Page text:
While I should be celebrating the beginning of a new season, I’m writing a rant instead. What’s wrong with me? I’m just going to get this off my chest and then put celebrating on my list of things to do today.
There was a time when the purview of book reviewing was limited to a very small and exclusive club of literary critics who wrote for newspapers or magazines.Those highly prized jobs were few and far between and were bestowed upon only the most qualified journalists who had passed a series of tests. The first rung of the ladder required a degree in journalism and, often, a double major in English as well. The second step was years of dues-paying tasks that were much less glamorous and desirable. If a candidate survived the business until a spot opened up, they might be offered a probation period with permanent assignment dependent upon satisfactory performance.
The book review revolution coat tailed so closely with the rise of Amazon.com as to virtually coincide. The first wave came in the form of Amazon customer reviews. For the first time, any individual was able to publish their personal opinion anonymously without vetting of any kind.
Although Amazon publishes “General Review Creation Guidelines”, I doubt that many have read them. (See Amazon.Com’s Tips at the end of this post.)
WARNING: This post has elements of a rant.
The Rise of the Blog
Like cream, the best critics rise to the top in terms of readership/followers/subscribers.
The second wave of upheaval can also be attributed to the innovation of Amazon.com. The explosion of self-publishing created a coexisting demand for self-marketing which created a demand for more book reviewers.
Should blog reviews carry more weight than customer reviews? The answer to that question is definitely yes. Sometimes. Anyone can put up a blog within minutes and call themselves a book reviewer. Some of the larger sites attract reviewers with the lure of free books and require absolutely nothing from them other than a name, email, and, perhaps, what genre they would like to review. In the case of a blog, there is no newspaper or magazine editor vetting the reviewer for you, you are left to your own devices to discriminate. The good news is that seems to be working in many cases. Like cream, the best critics rise to the top in terms of readership/followers/subscribers.
Some of the blogs have mastered the art of the review in the sense that the reviews are well thought out, informative, and entertaining without crossing the line of giving away the point of reading the book. These are the new elite of literary critics – bloggers who can be relied upon to review for the benefit of readers. On my own blog I have listed some of these. If you have a candidate you think should be included, by all means write to me and let me know. firstname.lastname@example.org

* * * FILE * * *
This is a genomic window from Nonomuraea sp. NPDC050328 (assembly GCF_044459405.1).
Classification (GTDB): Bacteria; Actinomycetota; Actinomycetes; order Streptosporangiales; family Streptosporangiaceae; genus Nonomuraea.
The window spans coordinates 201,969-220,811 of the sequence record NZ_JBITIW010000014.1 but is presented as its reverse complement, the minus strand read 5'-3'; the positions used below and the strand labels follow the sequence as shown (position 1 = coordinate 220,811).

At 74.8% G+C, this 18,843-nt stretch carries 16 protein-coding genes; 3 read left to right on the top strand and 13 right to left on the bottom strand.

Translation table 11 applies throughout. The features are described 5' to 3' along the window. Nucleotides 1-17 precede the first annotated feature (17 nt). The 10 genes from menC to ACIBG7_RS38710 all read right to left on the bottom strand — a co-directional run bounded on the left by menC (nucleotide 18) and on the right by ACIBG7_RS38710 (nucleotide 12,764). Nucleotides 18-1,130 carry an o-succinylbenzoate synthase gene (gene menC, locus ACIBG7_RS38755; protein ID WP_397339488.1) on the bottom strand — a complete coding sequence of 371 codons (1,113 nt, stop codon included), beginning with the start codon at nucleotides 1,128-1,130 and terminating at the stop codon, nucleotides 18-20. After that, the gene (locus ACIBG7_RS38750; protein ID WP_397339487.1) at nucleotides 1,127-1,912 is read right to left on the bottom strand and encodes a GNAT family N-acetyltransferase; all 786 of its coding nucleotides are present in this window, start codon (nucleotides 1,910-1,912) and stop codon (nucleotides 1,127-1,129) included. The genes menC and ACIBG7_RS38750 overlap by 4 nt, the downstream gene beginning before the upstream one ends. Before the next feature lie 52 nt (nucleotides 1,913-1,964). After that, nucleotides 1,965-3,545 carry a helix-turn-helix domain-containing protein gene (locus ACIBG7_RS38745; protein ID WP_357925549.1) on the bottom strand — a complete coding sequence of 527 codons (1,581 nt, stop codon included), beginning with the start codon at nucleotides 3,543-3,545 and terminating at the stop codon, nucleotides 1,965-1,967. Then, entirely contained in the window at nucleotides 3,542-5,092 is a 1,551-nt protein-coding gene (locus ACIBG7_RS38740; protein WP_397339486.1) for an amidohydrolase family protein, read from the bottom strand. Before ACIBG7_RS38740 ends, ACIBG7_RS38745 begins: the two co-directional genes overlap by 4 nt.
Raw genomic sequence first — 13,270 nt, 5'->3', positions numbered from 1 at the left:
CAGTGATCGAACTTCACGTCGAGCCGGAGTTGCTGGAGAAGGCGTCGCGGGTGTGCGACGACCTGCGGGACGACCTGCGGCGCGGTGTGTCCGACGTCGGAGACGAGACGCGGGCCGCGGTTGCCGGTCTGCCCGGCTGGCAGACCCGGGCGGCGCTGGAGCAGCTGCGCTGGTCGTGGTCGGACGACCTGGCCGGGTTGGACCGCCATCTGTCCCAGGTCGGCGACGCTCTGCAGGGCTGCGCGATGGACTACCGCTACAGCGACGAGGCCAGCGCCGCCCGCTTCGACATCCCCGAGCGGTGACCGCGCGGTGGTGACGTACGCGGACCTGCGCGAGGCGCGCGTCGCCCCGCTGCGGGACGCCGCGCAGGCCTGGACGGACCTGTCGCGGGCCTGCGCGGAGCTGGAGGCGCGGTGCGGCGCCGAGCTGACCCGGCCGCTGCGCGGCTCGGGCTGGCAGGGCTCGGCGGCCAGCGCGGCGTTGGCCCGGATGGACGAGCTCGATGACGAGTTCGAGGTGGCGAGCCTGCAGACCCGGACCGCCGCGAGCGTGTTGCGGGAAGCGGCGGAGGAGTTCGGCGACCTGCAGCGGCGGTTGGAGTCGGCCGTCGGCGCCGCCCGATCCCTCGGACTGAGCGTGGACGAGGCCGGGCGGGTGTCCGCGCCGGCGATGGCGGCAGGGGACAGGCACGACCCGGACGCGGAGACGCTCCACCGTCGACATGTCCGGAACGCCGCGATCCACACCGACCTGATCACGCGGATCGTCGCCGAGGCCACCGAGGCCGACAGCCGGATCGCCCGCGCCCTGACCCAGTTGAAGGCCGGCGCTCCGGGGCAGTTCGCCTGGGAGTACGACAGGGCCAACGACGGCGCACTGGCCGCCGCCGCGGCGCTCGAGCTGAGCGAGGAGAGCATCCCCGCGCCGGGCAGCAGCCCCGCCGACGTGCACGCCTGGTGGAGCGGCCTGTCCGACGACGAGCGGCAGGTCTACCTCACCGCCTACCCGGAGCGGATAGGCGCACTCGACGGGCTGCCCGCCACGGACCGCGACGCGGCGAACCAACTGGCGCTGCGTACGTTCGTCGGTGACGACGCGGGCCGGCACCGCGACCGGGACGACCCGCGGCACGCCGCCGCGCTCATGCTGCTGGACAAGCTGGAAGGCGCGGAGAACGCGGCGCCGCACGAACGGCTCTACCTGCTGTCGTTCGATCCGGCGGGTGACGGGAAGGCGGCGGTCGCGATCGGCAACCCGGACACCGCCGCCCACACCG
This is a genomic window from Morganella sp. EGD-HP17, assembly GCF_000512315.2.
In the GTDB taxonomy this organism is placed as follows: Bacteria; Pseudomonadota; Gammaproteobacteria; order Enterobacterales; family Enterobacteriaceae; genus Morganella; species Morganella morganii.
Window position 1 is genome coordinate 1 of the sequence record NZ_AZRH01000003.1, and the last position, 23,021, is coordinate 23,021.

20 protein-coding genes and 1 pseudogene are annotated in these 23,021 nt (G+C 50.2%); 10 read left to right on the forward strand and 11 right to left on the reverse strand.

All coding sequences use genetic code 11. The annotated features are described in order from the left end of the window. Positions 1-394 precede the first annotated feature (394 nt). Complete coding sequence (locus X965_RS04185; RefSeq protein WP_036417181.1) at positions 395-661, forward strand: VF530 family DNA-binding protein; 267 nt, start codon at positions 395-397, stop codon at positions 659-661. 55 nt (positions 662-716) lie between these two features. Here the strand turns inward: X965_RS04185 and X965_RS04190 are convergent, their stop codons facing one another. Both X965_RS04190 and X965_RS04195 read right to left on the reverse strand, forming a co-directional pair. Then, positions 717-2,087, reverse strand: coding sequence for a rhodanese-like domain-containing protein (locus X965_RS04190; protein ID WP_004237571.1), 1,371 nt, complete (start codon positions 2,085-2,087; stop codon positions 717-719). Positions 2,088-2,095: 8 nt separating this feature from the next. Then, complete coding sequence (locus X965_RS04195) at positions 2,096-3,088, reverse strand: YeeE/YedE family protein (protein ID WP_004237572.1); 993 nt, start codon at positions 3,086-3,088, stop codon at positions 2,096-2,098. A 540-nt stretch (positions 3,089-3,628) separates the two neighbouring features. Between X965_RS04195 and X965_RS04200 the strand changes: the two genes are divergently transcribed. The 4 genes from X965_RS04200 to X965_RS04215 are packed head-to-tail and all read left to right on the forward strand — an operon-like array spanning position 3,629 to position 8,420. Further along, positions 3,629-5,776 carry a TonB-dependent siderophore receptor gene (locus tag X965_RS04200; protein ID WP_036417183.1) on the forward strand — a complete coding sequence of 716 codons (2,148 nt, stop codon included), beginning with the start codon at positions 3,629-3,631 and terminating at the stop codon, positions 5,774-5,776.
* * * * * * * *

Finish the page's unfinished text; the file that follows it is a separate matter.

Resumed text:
The good thing about Amazon.com customer reviews is that, again, while individual reviews may not be worthwhile, numbers usually prove true. I can look at the number of total reviews (regardless of rating) then look at the publication date and predict whether or not it’s a good book. If a book has been out for six years and has two reviews, it’s probably not going to be memorable in a good way. On the other hand, if a book has been out for a year and has a lot of reviews relative to other books within the genre, it means that many people were moved by that book to take the extra step of returning to the purchase page to register their opinion. Again, cream rising to the top.
An Author’s Review of the Reviews System
Speaking as myself, for myself. Many would say I’m going where angels fear to tread, but, hey, I’m no angel.
1.) My biggest complaint hinges around the question of summarizing which often includes SPOILING!! There’s a reason they call these plot giveaways “spoilers”. I may spend months perfecting a turn in the story that could potentially give a reader a surprise jolt of pleasure. You, as a reviewer, can ruin that in two sentences and thirty seconds. Please believe me, if given the choice, I would much rather you trench my lawn or egg my house. You may think you’re providing a service to other readers by revealing the plot twists or outcomes, but you’re not. To other readers, it’s simply selfish, thoughtless, and inconsiderate. To the author, it’s disregard and disrespect.